Of all the tools available to keep track of the past, social media could prove the most detrimental.
Let's take Instagram for example. Imagine having to explain to your children why an image that was taken in 2017 has the same desaturated colors as the one taken in 1970. The picture is essentially a copy of one they might see from generations earlier, taken by your grandparents and featuring your mum or dad as kids.
The worst is Snapchat...
"Hey Kids, that's your grandma on the night I met her, don't bother about the dog ears, nose, and tongue. Wasn’t she beautiful?.
For thousands of years, humans relied on spoken word as a means to pass stories from one generation to the next. Later, communication progressed to information written on scrolls and rock, audio recordings, and then video. Now, we have the means to preserve each of these in our pocket..
The impact of this is humongous. Each person with a smartphone now has the means to create a historical archive, and can do that with every image, video, or status update.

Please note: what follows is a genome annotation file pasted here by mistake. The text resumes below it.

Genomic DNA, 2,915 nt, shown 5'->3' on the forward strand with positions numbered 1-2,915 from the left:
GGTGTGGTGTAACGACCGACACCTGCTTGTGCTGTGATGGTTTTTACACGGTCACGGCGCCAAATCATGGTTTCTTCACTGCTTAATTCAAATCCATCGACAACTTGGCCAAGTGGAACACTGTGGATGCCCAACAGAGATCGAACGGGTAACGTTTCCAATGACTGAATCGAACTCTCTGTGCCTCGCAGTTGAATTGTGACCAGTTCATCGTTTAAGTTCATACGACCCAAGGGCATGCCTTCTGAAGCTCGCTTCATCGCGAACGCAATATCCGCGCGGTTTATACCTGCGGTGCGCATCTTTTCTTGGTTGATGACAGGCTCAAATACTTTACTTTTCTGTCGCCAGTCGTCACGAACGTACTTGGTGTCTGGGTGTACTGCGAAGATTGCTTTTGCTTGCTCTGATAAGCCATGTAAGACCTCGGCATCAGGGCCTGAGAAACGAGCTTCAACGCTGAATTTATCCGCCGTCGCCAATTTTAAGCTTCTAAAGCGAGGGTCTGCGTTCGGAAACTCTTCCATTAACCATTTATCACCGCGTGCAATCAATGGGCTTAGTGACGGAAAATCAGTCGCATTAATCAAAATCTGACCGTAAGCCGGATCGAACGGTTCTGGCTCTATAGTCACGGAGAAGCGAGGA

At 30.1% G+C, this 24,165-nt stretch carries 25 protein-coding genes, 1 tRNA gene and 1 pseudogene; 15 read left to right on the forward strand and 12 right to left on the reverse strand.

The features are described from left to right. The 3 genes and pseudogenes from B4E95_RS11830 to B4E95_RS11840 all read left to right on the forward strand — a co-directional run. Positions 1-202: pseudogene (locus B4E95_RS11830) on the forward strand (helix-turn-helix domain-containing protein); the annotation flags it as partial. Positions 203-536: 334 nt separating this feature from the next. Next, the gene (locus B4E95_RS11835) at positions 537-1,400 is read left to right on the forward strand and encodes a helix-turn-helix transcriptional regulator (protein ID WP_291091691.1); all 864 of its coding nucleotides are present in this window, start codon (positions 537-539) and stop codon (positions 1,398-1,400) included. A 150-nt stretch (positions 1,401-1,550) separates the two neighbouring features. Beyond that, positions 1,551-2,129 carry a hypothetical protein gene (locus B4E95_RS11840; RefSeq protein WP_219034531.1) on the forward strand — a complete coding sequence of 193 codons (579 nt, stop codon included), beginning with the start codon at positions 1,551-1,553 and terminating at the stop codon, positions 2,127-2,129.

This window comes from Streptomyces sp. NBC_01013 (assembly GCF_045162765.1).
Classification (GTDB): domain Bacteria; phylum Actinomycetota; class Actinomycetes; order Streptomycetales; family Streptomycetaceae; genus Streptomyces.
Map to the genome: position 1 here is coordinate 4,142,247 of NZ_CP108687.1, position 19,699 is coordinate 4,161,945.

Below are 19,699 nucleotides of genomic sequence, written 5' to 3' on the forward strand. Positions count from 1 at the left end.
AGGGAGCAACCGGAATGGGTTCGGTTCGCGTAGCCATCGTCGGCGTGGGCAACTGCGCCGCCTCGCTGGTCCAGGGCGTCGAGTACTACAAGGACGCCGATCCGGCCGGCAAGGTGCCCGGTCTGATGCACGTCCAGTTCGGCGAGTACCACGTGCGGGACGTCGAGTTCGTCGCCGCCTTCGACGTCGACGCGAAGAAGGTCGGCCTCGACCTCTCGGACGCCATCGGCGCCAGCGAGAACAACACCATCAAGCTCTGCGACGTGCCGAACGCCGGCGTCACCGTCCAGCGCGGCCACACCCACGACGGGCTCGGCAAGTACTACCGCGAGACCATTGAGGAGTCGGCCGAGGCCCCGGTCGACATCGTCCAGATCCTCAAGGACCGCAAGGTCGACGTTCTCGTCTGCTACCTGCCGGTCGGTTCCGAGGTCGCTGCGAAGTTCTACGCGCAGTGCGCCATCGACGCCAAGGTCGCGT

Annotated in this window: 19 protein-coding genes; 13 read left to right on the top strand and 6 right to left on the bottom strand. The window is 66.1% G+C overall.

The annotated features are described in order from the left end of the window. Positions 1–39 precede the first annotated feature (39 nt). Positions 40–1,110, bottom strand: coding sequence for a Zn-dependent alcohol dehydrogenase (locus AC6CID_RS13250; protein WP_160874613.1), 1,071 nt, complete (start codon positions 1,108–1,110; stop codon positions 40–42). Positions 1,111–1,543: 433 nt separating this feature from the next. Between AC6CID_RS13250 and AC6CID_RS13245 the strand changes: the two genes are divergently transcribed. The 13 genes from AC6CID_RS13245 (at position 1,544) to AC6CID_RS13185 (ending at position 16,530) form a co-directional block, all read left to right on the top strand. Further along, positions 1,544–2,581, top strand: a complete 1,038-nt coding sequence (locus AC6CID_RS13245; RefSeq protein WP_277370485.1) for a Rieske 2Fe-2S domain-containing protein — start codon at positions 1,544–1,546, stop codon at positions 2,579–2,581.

And aside from all the ways we’re messing up historical archives with dog-eared lenses and Instagram filters, we haven’t even touched on the bigger issue: the massive amount of data we’re leaving future generations.
On Facebook alone, users upload more than 350 million photos a day. Twitter sees around 500 million new tweets daily — that’s around 6,000 per second. And it’s not really the amount of data that's the problem; it’s the lot's of useless information we’re leaving.
I feel bad for future historians that will invariably have to make a proper analysis to get an accurate view of our history.